Results: For an ideal rural practice, registrars wished to work in a practice with a friendly atmosphere, good business structure, support from senior GPs and in close proximity to a hospital. They also wanted reasonable on-call arrangements, the chance to develop further skills (such as anaesthetics or obstetrics) and the freedom to practise according to their interests. They also emphasised the importance of a good team and an ethical practice. In terms of community, registrars wanted a positive living place, access to amenities such as childcare, good schools and the opportunity of work for their spouses. They also appreciated attractions such as the beach, or green farmland. Word of mouth, referrals by colleagues and experience of a practice were the most common approaches to finding a suitable rural practice. The majority of the registrars commenced selection of a rural practice in their last 6 months of training.
Conclusions: Many of the factors identified by the Generation X registrars were similar to those identified by the previous generation. However, they also identified factors such as a positive team environment and practice with good ethics as important. The results can be used to tailor the marketing of rural practices to Generation X general practice registrars.

Key words: general practice, generation x, recruitment, registrar, rural practice, South Australia.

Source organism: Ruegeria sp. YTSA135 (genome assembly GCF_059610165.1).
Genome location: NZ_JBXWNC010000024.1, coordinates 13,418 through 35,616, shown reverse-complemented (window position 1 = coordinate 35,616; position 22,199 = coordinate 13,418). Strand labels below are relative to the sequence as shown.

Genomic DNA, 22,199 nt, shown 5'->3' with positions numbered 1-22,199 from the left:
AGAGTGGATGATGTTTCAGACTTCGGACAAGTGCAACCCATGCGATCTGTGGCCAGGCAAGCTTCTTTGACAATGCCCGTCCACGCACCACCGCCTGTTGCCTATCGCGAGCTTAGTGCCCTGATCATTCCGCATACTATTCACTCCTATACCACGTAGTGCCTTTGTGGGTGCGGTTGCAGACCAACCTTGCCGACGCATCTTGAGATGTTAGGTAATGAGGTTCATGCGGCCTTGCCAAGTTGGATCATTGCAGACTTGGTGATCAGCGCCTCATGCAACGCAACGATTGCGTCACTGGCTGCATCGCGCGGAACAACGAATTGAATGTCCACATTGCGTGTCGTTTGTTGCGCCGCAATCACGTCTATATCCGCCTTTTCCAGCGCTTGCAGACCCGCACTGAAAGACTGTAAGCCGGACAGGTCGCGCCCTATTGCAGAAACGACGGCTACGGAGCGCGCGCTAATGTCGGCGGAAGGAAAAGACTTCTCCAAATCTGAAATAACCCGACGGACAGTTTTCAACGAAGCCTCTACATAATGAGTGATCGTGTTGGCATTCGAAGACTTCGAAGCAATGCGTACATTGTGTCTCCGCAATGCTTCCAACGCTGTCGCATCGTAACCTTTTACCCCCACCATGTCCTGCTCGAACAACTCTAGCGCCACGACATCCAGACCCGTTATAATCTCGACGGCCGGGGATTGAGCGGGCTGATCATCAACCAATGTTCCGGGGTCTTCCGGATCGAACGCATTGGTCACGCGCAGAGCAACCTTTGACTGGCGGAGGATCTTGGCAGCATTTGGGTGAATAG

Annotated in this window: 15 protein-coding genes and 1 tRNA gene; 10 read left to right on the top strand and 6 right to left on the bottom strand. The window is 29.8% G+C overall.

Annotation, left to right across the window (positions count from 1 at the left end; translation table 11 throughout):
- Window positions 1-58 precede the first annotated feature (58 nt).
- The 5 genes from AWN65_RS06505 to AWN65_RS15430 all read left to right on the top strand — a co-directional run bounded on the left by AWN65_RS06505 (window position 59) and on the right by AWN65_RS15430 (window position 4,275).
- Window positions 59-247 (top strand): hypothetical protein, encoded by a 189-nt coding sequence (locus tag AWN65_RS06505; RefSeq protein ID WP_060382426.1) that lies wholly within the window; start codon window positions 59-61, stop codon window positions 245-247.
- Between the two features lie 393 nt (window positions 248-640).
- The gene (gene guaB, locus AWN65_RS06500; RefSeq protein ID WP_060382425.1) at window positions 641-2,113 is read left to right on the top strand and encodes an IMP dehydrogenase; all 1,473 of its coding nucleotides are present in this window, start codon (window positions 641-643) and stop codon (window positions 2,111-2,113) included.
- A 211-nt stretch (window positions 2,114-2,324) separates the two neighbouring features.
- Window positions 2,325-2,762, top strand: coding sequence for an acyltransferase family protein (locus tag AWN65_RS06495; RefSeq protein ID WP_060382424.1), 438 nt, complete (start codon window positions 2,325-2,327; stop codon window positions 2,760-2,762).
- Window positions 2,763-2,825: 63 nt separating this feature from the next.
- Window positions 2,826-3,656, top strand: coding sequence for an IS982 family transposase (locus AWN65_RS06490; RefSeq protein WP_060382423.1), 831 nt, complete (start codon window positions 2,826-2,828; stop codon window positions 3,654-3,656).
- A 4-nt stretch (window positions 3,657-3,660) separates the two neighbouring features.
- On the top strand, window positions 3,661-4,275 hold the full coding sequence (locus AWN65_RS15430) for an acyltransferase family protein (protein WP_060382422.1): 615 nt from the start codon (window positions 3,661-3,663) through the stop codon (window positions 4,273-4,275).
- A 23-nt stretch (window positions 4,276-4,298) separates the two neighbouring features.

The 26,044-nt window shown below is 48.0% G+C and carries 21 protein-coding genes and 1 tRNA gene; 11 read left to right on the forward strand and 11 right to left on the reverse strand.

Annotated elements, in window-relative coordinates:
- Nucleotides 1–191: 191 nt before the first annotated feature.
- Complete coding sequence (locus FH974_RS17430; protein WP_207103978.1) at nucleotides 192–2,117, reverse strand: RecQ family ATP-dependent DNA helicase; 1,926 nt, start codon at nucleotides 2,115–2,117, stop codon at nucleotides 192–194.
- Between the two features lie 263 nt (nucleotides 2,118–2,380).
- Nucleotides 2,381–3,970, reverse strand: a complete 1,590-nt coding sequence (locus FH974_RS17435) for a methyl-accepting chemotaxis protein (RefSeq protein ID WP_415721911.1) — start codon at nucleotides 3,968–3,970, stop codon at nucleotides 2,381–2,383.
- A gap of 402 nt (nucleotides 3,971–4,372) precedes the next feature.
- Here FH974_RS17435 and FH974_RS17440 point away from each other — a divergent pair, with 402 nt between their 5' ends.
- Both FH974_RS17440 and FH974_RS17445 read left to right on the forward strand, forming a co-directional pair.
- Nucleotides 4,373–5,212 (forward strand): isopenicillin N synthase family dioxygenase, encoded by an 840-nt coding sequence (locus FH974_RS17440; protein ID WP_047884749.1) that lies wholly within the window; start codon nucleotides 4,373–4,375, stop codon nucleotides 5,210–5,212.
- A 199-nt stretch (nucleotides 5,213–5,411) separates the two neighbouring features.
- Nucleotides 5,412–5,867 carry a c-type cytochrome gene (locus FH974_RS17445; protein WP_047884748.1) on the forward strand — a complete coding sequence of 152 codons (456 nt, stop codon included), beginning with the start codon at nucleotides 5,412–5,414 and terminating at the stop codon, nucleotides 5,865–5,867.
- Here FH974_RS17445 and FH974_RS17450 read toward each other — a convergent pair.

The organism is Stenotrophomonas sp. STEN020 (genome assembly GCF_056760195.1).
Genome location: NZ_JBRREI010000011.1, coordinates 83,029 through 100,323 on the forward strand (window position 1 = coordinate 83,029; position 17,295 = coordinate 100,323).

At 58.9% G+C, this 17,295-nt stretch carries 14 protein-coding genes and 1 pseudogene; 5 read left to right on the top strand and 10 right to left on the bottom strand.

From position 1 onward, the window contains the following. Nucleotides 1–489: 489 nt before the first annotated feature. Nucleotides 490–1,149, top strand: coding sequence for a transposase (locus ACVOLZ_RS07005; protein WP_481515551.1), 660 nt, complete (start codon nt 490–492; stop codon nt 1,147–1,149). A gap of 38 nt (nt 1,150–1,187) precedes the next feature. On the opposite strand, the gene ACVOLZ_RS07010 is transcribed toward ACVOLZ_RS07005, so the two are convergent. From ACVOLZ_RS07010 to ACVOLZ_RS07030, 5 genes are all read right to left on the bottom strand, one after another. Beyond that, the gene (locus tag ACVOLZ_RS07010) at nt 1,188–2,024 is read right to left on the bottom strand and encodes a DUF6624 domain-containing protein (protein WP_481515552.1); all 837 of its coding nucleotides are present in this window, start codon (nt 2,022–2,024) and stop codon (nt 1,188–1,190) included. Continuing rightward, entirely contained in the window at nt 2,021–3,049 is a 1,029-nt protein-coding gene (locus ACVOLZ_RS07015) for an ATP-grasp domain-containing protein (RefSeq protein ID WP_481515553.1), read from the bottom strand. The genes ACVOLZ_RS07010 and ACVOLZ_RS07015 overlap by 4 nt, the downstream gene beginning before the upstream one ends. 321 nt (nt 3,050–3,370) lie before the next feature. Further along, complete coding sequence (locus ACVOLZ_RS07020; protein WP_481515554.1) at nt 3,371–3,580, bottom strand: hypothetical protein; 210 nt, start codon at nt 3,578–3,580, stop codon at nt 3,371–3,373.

ARTICLE

Introduction

A large of amount of literature exists on the factors that influence the recruitment and retention of rural GPs in Australia and other countries ranging from: professional factors such as rural exposure during training and backup1-5, personal and family factors such as rural background and spouse preferences6, community factors such as climate and recreational and cultural opportunities2,6 and economic factors such as income and practice costs7,5.

However, much of the work undertaken in this area has not yet been updated to reflect the attitudes and preferences of the new generation of potential rural GPs. It is already acknowledged that the Generation X (born between 1962 and 1977) and Generation Y (born between 1978 and 1994) doctors have different perceptions of workload, lifestyle and the support required to practise, as well as different defining values and attitudes8-11. They have different expectations on what is expected of a medical practitioner and place greater importance of balancing career and personal life11. For rural practice, the Generation X and Y GPs are likely to be more selective in the type and location of the practice they join in order to achieve a feasible work–life balance.